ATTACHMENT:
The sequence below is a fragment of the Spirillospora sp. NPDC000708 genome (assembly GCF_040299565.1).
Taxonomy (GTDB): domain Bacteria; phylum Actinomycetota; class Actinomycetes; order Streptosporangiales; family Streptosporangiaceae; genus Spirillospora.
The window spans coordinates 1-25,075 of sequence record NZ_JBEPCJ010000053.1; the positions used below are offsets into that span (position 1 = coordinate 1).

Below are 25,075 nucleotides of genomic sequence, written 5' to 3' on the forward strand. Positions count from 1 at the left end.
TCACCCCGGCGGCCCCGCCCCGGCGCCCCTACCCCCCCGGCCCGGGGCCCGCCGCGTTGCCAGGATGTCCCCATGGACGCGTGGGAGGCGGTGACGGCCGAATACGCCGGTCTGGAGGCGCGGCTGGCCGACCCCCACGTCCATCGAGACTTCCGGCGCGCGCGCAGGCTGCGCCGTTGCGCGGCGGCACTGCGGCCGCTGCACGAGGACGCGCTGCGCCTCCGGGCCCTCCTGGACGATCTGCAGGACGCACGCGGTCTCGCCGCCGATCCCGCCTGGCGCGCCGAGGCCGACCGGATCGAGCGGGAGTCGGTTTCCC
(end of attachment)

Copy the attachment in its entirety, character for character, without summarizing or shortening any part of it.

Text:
The sequence below is a fragment of the Spirillospora sp. NPDC000708 genome (assembly GCF_040299565.1).
Taxonomy (GTDB): domain Bacteria; phylum Actinomycetota; class Actinomycetes; order Streptosporangiales; family Streptosporangiaceae; genus Spirillospora.
The window spans coordinates 1-25,075 of sequence record NZ_JBEPCJ010000053.1; the positions used below are offsets into that span (position 1 = coordinate 1).

Below are 25,075 nucleotides of genomic sequence, written 5' to 3' on the forward strand. Positions count from 1 at the left end.
TCACCCCGGCGGCCCCGCCCCGGCGCCCCTACCCCCCCGGCCCGGGGCCCGCCGCGTTGCCAGGATGTCCCCATGGACGCGTGGGAGGCGGTGACGGCCGAATACGCCGGTCTGGAGGCGCGGCTGGCCGACCCCCACGTCCATCGAGACTTCCGGCGCGCGCGCAGGCTGCGCCGTTGCGCGGCGGCACTGCGGCCGCTGCACGAGGACGCGCTGCGCCTCCGGGCCCTCCTGGACGATCTGCAGGACGCACGCGGTCTCGCCGCCGATCCCGCCTGGCGCGCCGAGGCCGACCGGATCGAGCGGGAGTCGGTTTCCC